In addition to deeper financial and humanitarian implications, Libya’s oil and gas industry once again came under threat. Libya holds the biggest oil reserves in Africa, at 48 billion barrels, representing 39 precent of the continent's total reserves. This is a major source of revenue for the North African country. After several years of instability, the industry has begun to rebound thanks to greater international investment over the last year. Initial terminal closures because of the storm have so far not affected Libya’s crude output, but Libya will likely need financial support from the IMF to help it recover. 

In the days following the storm, global oil prices shot up almost 2 percent, to over $92 a barrel, as the energy market prepared for supply disruptions. That’s the highest price since November 2022. However, Libya has managed to maintain its 1.2 million barrels-per-day output during the disaster, suggesting that despite the crisis the country’s oil output may continue unaffected. 

Libya has been working hard to get its oil industry back on track over the last year. In February, the National Oil Corporation (NOC) announced its strategic plan aimed at revitalising Libya’s oil and gas industry. It also launched a Strategic Programmes Office, in partnership with U.S.-based engineering firm Kellogg Brown & Root, to oversee its implementation. The NOC hopes it will improve transparency and coordination across the sector, as well as attract higher levels of investment. 

The NOC announced earlier this year that it plans to launch an oil and gas licensing round in 2024. This will be the first in almost two decades and supports the national aim of producing over 2 million bpd of oil within the next three years. The oil and gas exploration company Zallaf Libya Oil and Gas also awarded a contract to Honeywell Universal Oil Products for the construction of the South Refinery, expected to cost between $500 million and $600 million. Meanwhile, the NOC and Russia’s Tatneft made a significant discovery in the Ghadames Basin onshore Libya, with an estimated output potential of 1,870 bpd.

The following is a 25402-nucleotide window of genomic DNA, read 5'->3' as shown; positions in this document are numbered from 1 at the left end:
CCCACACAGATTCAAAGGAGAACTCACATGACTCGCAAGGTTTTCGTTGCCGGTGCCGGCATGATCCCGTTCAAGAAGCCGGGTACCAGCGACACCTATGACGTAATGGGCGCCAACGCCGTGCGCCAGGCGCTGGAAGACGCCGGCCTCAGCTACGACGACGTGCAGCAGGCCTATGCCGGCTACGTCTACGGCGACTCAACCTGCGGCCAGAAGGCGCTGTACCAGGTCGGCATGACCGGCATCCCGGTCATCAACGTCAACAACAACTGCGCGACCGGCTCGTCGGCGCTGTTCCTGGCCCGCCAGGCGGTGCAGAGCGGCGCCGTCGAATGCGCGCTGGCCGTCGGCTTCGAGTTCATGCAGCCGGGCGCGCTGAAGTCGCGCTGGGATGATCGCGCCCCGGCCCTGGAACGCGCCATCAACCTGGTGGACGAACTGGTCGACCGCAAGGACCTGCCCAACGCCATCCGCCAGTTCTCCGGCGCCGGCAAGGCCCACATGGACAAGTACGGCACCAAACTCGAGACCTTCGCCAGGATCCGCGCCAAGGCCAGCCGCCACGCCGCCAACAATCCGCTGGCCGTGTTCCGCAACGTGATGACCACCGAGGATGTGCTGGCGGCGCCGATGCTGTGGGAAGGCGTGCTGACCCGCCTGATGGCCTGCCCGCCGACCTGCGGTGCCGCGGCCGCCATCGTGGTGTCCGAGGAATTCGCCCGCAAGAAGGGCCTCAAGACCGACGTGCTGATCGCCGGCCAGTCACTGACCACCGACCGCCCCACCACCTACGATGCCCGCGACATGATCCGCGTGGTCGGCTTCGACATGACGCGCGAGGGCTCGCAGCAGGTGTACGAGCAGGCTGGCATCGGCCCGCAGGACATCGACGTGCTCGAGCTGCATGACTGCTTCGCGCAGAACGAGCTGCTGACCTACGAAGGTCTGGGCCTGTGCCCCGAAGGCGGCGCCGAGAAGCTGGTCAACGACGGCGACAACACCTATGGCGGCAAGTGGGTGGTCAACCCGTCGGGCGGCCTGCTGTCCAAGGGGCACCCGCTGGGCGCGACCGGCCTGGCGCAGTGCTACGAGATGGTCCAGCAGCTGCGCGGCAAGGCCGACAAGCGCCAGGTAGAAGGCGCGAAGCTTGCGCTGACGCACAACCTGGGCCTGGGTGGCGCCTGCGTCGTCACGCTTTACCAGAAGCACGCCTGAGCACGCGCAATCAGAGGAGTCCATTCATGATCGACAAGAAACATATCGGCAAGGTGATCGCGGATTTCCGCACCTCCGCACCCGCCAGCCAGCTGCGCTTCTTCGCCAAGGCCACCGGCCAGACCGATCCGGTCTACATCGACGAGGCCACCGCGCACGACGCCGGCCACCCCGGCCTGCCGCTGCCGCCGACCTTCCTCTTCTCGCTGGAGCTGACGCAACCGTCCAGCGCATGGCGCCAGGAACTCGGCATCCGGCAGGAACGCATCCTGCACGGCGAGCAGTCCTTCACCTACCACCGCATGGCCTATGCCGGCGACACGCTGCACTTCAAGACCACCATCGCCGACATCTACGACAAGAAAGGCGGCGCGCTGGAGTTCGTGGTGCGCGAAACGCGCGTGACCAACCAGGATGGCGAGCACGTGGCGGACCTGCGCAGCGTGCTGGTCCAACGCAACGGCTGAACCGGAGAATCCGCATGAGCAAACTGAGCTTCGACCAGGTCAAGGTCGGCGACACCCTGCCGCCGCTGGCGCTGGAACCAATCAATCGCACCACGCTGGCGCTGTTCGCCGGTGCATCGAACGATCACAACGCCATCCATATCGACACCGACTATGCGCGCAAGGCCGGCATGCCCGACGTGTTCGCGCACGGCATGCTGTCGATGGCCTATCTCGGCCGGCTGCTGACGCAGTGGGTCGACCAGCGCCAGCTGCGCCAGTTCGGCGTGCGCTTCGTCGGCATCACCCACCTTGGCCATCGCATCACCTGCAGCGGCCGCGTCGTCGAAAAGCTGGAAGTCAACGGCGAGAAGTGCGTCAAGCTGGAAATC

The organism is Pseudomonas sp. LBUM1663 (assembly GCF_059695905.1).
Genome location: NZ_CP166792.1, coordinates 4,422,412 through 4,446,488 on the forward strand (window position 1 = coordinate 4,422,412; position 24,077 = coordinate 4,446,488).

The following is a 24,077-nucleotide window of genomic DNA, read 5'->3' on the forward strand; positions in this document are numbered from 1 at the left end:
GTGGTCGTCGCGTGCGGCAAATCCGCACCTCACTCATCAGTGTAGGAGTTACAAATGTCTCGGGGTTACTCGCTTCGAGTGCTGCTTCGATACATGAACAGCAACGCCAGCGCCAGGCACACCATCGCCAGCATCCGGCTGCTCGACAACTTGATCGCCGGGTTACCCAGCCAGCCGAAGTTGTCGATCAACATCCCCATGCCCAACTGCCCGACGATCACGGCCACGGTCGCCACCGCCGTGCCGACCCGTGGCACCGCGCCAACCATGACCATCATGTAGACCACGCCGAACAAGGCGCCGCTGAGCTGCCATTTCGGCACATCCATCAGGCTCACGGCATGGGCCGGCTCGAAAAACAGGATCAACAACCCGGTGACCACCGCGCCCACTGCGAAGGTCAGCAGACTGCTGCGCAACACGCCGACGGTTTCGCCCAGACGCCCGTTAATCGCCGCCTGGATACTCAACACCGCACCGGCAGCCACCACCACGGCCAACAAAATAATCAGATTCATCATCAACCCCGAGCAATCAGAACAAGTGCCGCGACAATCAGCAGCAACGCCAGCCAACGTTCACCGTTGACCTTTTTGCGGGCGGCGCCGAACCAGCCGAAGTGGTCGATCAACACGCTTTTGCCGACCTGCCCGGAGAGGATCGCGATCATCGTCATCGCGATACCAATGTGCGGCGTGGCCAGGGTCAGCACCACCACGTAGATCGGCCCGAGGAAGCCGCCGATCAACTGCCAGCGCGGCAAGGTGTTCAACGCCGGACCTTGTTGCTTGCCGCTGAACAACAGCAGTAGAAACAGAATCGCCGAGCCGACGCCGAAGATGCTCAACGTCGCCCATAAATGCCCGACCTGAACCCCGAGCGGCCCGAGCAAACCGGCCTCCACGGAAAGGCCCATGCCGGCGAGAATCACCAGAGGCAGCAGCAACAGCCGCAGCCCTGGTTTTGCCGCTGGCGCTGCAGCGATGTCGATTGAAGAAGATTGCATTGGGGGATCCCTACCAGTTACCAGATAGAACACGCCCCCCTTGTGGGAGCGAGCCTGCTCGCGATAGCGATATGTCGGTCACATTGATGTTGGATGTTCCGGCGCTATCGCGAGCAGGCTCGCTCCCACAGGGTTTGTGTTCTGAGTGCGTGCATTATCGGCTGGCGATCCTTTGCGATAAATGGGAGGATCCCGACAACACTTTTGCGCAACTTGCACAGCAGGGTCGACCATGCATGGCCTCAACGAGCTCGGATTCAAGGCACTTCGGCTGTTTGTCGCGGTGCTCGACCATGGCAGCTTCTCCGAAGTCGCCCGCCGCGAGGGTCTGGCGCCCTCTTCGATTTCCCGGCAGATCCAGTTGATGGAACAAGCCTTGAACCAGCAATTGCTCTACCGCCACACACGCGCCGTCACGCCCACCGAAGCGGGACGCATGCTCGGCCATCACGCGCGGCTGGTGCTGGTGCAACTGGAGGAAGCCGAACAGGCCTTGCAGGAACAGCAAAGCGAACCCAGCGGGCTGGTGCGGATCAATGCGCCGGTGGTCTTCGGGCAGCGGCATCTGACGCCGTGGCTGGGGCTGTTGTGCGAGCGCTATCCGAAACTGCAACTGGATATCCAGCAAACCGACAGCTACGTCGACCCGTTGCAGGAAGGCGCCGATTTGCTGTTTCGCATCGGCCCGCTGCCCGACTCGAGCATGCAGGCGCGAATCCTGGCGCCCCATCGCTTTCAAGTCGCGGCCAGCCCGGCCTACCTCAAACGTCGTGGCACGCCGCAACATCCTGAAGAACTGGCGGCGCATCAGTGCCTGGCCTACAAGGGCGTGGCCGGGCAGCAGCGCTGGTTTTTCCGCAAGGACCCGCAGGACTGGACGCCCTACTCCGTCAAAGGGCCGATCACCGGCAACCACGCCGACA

Libya is currently in a state of emergency and will require a huge amount of funding to respond to the humanitarian crisis. It is currently continuing its search and rescue mission for thousands of people across the country. Thousands more have been displaced and need food, shelter and medical care. This will likely have a knock-on effect on its economy unless the IMF steps in to alleviate the burden on the state. However, Libya has so far managed to keep its oil and gas activities on track, which will bring in vital revenues to support the country’s economy.  

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By Felicity Bradstock for Oilprice.com